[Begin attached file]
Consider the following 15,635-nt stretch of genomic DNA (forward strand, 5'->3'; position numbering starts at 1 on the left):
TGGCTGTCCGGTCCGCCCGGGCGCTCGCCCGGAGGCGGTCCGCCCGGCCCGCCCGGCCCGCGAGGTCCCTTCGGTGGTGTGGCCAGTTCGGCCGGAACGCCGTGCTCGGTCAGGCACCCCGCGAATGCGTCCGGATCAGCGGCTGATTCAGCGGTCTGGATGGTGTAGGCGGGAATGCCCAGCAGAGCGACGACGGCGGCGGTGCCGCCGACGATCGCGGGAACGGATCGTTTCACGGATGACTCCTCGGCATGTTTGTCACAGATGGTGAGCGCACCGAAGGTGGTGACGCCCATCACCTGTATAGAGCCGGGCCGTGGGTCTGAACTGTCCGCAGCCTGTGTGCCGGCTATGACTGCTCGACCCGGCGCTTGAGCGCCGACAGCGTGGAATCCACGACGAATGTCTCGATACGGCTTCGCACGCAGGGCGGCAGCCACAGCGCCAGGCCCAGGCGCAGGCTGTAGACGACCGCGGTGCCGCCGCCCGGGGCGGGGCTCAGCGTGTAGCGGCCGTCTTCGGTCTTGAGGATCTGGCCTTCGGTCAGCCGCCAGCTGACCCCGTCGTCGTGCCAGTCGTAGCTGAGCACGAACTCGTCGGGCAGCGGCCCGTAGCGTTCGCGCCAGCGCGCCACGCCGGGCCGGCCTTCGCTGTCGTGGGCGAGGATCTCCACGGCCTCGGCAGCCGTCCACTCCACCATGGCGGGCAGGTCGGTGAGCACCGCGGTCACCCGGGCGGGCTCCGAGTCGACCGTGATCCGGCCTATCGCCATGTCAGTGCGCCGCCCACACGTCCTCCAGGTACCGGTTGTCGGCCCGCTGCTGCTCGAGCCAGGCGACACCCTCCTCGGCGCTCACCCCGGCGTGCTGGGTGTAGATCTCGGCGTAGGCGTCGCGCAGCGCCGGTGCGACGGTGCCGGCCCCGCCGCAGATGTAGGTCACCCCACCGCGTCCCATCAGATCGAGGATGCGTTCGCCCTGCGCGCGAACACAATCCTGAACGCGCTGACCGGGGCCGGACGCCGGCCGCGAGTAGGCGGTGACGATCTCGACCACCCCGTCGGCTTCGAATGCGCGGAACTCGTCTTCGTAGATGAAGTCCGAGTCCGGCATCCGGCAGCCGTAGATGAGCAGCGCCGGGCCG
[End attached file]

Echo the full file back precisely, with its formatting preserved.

Consider the following 15,635-nt stretch of genomic DNA (forward strand, 5'->3'; position numbering starts at 1 on the left):
TGGCTGTCCGGTCCGCCCGGGCGCTCGCCCGGAGGCGGTCCGCCCGGCCCGCCCGGCCCGCGAGGTCCCTTCGGTGGTGTGGCCAGTTCGGCCGGAACGCCGTGCTCGGTCAGGCACCCCGCGAATGCGTCCGGATCAGCGGCTGATTCAGCGGTCTGGATGGTGTAGGCGGGAATGCCCAGCAGAGCGACGACGGCGGCGGTGCCGCCGACGATCGCGGGAACGGATCGTTTCACGGATGACTCCTCGGCATGTTTGTCACAGATGGTGAGCGCACCGAAGGTGGTGACGCCCATCACCTGTATAGAGCCGGGCCGTGGGTCTGAACTGTCCGCAGCCTGTGTGCCGGCTATGACTGCTCGACCCGGCGCTTGAGCGCCGACAGCGTGGAATCCACGACGAATGTCTCGATACGGCTTCGCACGCAGGGCGGCAGCCACAGCGCCAGGCCCAGGCGCAGGCTGTAGACGACCGCGGTGCCGCCGCCCGGGGCGGGGCTCAGCGTGTAGCGGCCGTCTTCGGTCTTGAGGATCTGGCCTTCGGTCAGCCGCCAGCTGACCCCGTCGTCGTGCCAGTCGTAGCTGAGCACGAACTCGTCGGGCAGCGGCCCGTAGCGTTCGCGCCAGCGCGCCACGCCGGGCCGGCCTTCGCTGTCGTGGGCGAGGATCTCCACGGCCTCGGCAGCCGTCCACTCCACCATGGCGGGCAGGTCGGTGAGCACCGCGGTCACCCGGGCGGGCTCCGAGTCGACCGTGATCCGGCCTATCGCCATGTCAGTGCGCCGCCCACACGTCCTCCAGGTACCGGTTGTCGGCCCGCTGCTGCTCGAGCCAGGCGACACCCTCCTCGGCGCTCACCCCGGCGTGCTGGGTGTAGATCTCGGCGTAGGCGTCGCGCAGCGCCGGTGCGACGGTGCCGGCCCCGCCGCAGATGTAGGTCACCCCACCGCGTCCCATCAGATCGAGGATGCGTTCGCCCTGCGCGCGAACACAATCCTGAACGCGCTGACCGGGGCCGGACGCCGGCCGCGAGTAGGCGGTGACGATCTCGACCACCCCGTCGGCTTCGAATGCGCGGAACTCGTCTTCGTAGATGAAGTCCGAGTCCGGCATCCGGCAGCCGTAGATGAGCAGCGCCGGGCCG